Earlier this month I visited the Rohingya refugee camp in Kutupalong, Bangladesh as part of a fact finding visit with the UNHCR and a small number of MPs. Nearly 1 million Rohingya people have fled Rakhine Provine in Myanmar (Burma). Since 25th August 2017, over 600,000 people, mainly women and children have arrived in the refugee camps. Many are victims of sexual violence and torture and many have witnessed the murder and rape of members of their family by the Burmese military as they have fled. Their homes and villages have been destroyed by the military. Yesterday I spoke in a debate about the crisis. We were limited to 3 minutes so I didn’t have enough time to say everything I wanted to.
It's a pleasure to follow on from the Honourable member and I'd like to thank my Honourable Friend the Member for the City of Durham for securing this important debate and it's so good to see so many colleagues here.
Particularly, from the CPA delegation of which I was a member just a couple of weeks ago. I have a very substantial British Bangladeshi diaspora in my constituency and when the Rohingya crisis developed at such speed and such scale during the last couple of months I received a lot of representation and a lot of concern expressed about what was going on and so I felt very privileged to take part in that delegation to actually go and see for myself what was actually happening and I wanted to understand the nature of the crisis, but also the role the Bangladeshi Government and its people have played in the humanitarian effort.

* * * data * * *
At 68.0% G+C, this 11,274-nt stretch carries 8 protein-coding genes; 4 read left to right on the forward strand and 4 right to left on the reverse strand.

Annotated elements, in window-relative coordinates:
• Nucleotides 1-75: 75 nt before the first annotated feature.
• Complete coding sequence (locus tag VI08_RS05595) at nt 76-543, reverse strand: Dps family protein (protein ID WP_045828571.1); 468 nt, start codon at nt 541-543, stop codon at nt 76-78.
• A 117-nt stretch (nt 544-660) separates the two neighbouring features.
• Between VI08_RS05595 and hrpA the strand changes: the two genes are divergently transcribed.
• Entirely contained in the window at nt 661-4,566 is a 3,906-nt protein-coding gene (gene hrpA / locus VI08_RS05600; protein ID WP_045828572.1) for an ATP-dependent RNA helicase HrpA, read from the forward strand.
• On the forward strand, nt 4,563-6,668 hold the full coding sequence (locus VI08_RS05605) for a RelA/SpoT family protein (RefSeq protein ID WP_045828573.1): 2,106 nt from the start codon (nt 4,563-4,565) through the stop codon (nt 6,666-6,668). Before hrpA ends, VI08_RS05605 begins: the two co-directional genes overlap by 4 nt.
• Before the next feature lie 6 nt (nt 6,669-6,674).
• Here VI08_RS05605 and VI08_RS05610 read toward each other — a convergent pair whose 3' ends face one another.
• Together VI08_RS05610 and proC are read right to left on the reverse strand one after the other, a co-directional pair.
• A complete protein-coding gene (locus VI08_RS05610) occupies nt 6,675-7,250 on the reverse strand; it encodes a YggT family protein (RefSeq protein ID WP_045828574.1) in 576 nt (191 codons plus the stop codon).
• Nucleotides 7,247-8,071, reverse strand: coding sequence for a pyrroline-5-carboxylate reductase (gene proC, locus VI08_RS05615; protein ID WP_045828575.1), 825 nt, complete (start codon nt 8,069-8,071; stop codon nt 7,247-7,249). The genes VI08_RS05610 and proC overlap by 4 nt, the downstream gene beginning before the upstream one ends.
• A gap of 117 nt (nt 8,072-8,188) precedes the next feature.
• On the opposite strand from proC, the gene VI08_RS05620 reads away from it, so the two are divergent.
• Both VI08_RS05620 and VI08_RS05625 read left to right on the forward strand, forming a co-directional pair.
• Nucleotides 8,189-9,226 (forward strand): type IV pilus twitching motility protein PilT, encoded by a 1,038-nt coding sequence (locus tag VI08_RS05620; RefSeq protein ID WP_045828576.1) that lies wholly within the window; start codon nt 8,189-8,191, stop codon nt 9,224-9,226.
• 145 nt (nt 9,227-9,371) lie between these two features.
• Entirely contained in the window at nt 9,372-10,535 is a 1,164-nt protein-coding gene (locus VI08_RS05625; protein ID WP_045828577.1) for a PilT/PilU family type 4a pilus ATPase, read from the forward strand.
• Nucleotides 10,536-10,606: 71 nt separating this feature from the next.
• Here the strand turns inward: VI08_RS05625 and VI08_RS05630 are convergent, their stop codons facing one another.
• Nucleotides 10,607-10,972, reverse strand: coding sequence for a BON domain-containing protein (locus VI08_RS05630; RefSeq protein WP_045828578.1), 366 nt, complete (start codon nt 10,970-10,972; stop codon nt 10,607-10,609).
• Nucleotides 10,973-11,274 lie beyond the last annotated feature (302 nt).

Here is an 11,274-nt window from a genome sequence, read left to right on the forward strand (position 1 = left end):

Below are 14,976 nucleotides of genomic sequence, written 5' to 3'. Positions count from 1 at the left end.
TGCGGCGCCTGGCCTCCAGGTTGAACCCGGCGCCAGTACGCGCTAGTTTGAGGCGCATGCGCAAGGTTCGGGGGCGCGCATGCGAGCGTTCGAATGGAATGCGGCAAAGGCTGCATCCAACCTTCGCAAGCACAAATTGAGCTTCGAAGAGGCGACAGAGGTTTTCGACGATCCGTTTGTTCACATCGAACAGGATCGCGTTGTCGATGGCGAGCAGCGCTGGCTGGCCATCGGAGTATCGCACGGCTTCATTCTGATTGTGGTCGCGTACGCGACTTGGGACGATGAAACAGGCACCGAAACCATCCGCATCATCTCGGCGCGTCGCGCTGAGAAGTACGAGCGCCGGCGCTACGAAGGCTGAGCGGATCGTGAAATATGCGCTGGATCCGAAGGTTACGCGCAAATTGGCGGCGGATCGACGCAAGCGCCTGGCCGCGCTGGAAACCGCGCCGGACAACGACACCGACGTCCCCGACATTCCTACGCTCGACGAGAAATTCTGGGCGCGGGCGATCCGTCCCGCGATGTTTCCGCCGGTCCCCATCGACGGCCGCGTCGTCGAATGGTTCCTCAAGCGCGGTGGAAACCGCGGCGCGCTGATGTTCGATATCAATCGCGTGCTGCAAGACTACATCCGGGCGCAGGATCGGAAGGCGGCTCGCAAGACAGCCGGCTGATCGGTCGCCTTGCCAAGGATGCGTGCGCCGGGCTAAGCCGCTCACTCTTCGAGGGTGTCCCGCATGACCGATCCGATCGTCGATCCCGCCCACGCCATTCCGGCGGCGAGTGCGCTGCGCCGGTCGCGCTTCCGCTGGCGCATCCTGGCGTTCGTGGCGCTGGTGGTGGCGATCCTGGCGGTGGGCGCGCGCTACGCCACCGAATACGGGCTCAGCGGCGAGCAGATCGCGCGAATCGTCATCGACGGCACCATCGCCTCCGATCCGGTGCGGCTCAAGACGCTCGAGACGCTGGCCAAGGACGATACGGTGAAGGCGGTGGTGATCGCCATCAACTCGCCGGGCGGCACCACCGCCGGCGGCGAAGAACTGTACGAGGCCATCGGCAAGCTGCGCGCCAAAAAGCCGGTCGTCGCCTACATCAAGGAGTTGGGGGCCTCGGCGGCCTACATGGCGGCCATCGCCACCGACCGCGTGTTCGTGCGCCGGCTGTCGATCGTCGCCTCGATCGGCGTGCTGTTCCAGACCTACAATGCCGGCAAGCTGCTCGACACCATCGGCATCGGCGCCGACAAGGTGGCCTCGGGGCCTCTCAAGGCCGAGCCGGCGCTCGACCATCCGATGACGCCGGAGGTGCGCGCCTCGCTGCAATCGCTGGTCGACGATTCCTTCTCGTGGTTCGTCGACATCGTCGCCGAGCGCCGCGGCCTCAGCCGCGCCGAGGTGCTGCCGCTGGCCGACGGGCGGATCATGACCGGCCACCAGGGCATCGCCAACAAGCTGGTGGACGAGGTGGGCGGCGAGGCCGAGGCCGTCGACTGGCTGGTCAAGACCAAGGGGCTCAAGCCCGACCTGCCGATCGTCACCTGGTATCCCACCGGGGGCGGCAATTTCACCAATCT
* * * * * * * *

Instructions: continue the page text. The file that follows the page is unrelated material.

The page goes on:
Most importantly to see then what I, what we, what the Government can do and should do both in terms of humanitarian support and political, international solutions. I'd like to reiterate the praise that we've heard today for the Bangladeshi Government, for the Bangladeshi host families in Cox's Bazaar, the NGOs and the generous fundraising efforts of the British public and in relation to the last point I just wanted to mention my local Councillor Ali Ahmed and the Bangladeshi Association in Cardiff who so far have raised £30,000 for the international relief effort.
But, what I saw and what I heard directly at the Kutupalong camp will stay with me for a very long time and just one thing that I saw this mass of humanity as far as the horizon and that was not the entire camp it was only a small proportion of that camp. Just a mass of humanity, no space, no water, no sanitation, and people picking up shelter packs. I don't know where they were going to walk to in order to erect these pieces of tarpaulin and bamboo shoots to make some sort of shelter, because there was no space. As we approach the cyclone season I really worry that if a cyclone hits that camp we will see the destruction and the deaths of hundreds of thousands of people so I have 3 questions for the Minister.
I would like to thank him for a very frank, discussion at the All Party Parliamentary Group on Bangladesh last week but I know that he was visiting Myanmar recently. I would like to ask him what representations were made and to whom on that trip, can he tell us about a bit more about the response that he got, what can he tell us about the agreement between Burma and Bangladesh about the return of the Rohingya to Burma which disturbs me and obviously several other members very greatly and what efforts to take up the point of the honourable member about China, what efforts are being made diplomatically with the Chinese who clearly have significant leverage in order to make the Burmese regime deal with this situation, because so far they’ve done nothing and have been complicit in what I and others would call genocide.